Fourthly, you can’t say that rampant piracy has pushed journalism towards “free” when journalism has always had a history of “free”. How many people leave newspapers behind on the subway system/rail system so that others can read it? Did that mean that journalism is suffering from rampant piracy and would cease to exist? No. This activity didn’t destroy the industry. In fact, it may have helped the industry. This sort of activity was depicted in vintage paintings. The only thing the Internet has done is lower the barrier for entry into the market. Before the Internet, you needed hugely expensive equipment and a sophisticated distribution network to mass produce a newspaper and sell it. Trying to get news to the reader was, for the most part, a costly prospect. After the Internet came around, all you needed was server space and a domain name to write the news. Sure, blogging software was helpful, but the bare essentials was knowing to type “”, “”, “” and “” into a notepad file, saving it with the extension “.html” and how to upload that file onto a server. The only cost is server space and a domain name. Now, you don’t even need that. All you needed was an account to one of the many free blogging platforms available. That has not meant the decline of journalism. In fact, it was quite the opposite. It meant that the handful of large corporate interests no longer had a monopoly on human knowledge in current events. Journalists were no longer confined to the whims of an editorial board who determines whether or not an event is newsworthy or not. Never before has information been so well scrutinized, so criticized and so well looked at from all angles as with what was brought forth thanks to the advent of the Internet. Now, anyone can look at something and explain why he or she agrees or disagrees with it. In fact, the existence of online journalism has helped larger outlets understand the points of view on file-sharing in general whereas before, the Internet was some newfangled technology no one understands. Now, some go so far as to say that ignorance is no excuse in the advent of the Internet because anything you want to learn about is a mouse click or a search term away. Journalists are constantly pushed towards the further reaches of excellence less they should face the wrath of a cynical and/or critical, yet informed audience who are more than happy to point out when you are a complete idiot for even the simplest of mistakes.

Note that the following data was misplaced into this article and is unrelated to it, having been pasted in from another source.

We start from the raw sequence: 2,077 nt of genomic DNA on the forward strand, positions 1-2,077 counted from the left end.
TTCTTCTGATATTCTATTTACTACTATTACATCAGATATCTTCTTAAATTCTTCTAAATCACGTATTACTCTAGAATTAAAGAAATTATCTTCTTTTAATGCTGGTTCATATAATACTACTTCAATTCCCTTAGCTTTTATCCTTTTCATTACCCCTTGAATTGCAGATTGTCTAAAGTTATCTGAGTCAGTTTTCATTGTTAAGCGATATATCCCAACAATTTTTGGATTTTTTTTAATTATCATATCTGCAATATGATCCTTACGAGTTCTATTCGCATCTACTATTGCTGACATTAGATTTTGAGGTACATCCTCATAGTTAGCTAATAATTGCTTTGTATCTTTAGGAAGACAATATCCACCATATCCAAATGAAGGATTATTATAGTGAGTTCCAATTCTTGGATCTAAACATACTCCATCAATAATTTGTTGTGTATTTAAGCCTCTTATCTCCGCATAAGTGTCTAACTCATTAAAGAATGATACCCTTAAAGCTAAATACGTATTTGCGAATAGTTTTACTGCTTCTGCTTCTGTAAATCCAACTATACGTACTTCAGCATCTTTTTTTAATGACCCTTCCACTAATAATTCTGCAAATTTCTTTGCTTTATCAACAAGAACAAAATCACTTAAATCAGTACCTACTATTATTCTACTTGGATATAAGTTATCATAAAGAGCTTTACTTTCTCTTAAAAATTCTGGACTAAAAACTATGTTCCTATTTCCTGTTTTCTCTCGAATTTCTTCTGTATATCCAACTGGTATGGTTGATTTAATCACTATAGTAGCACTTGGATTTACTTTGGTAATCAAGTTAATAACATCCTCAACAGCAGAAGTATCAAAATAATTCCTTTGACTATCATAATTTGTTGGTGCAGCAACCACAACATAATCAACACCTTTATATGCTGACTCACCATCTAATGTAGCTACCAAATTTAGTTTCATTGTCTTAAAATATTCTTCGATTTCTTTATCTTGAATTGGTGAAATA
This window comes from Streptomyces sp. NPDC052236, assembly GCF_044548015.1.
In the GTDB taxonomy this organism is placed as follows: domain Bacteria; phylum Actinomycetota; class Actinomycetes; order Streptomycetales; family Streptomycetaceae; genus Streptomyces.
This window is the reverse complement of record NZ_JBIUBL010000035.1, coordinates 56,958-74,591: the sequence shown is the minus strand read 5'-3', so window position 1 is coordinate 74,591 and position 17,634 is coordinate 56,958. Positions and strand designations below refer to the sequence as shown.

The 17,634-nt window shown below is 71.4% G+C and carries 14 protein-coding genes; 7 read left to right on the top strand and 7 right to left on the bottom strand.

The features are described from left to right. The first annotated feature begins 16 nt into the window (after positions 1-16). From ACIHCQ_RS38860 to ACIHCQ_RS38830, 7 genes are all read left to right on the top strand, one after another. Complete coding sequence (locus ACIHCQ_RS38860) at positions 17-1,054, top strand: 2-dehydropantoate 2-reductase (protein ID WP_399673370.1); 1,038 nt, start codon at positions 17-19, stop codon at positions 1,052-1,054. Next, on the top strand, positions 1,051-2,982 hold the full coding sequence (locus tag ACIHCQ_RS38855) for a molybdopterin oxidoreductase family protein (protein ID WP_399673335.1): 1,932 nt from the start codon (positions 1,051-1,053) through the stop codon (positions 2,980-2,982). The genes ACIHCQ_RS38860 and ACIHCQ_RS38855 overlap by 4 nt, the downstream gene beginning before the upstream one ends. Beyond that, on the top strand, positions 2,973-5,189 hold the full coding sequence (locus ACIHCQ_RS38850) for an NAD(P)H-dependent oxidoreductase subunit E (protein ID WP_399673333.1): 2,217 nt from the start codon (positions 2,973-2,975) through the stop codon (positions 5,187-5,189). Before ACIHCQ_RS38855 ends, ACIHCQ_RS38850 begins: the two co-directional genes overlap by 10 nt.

Fifthly, does the film industry have to have indefinite growth? Is that some sort of right? If there is even the slightest bump in the road, does that mean we have to completely re-write copyright laws as if there was some sort of national crises? I don’t buy that for a second. I don’t believe it is possible for any industry to have continued indefinite growth. At some point, there is going to be a decline for any number of reasons. Quite frankly, with the kind of content I’ve seen marketed in my area, I’m amazed that profits have gone up as much as they have. For crying out loud, how do you manage to ruin a Bond film anyway? I haven’t paid for a movie in over a year now. Is that because I’m continually engaged in torrenting every release in existence? No. That’s because I haven’t seen or heard of hardly anything worth watching. For me personally, piracy is the least of the film industries concerns.